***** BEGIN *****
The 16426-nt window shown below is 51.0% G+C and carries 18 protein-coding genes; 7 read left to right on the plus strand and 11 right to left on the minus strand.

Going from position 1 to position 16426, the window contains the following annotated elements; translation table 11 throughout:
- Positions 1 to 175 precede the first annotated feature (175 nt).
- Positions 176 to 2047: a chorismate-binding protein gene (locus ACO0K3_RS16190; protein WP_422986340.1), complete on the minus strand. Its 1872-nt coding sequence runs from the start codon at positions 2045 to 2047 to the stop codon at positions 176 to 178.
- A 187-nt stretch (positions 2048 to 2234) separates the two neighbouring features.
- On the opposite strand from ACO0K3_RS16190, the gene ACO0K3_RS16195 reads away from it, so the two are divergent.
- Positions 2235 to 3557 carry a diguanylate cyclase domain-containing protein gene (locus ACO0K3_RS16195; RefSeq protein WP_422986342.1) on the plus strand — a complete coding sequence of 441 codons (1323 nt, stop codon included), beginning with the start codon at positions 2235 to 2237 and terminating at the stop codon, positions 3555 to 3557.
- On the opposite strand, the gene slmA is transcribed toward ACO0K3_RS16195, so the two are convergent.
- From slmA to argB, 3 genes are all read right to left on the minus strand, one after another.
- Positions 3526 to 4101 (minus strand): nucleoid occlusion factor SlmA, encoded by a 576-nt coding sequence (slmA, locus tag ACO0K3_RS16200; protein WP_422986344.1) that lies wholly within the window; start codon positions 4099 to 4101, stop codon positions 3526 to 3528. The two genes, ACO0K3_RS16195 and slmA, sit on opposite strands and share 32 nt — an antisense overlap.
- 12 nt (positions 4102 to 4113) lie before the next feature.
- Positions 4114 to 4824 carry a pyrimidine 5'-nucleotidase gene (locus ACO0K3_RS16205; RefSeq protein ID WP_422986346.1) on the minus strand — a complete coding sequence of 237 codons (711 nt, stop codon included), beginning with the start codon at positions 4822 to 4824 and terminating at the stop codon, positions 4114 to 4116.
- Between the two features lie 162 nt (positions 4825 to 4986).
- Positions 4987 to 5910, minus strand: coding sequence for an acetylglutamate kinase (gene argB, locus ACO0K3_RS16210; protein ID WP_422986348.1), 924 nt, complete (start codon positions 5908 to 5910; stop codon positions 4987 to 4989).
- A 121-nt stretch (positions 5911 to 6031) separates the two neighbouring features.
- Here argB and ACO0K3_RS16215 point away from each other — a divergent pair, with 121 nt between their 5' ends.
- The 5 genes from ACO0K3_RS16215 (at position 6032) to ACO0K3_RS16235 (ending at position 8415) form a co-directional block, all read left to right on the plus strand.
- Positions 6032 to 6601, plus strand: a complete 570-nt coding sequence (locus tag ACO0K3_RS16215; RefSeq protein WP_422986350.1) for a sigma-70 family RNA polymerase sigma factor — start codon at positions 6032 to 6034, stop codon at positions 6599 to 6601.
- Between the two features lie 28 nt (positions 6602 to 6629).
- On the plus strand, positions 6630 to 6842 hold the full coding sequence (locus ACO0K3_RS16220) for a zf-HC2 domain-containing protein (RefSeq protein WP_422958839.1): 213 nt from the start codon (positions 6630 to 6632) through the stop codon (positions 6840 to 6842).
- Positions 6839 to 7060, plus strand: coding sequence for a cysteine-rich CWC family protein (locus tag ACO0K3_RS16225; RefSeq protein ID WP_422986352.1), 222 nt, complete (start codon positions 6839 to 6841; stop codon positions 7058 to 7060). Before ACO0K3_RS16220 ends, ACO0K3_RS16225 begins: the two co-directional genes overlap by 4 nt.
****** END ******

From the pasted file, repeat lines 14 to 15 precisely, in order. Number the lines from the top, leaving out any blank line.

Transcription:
- Positions 4987 to 5910, minus strand: coding sequence for an acetylglutamate kinase (gene argB, locus ACO0K3_RS16210; protein ID WP_422986348.1), 924 nt, complete (start codon positions 5908 to 5910; stop codon positions 4987 to 4989).
- A 121-nt stretch (positions 5911 to 6031) separates the two neighbouring features.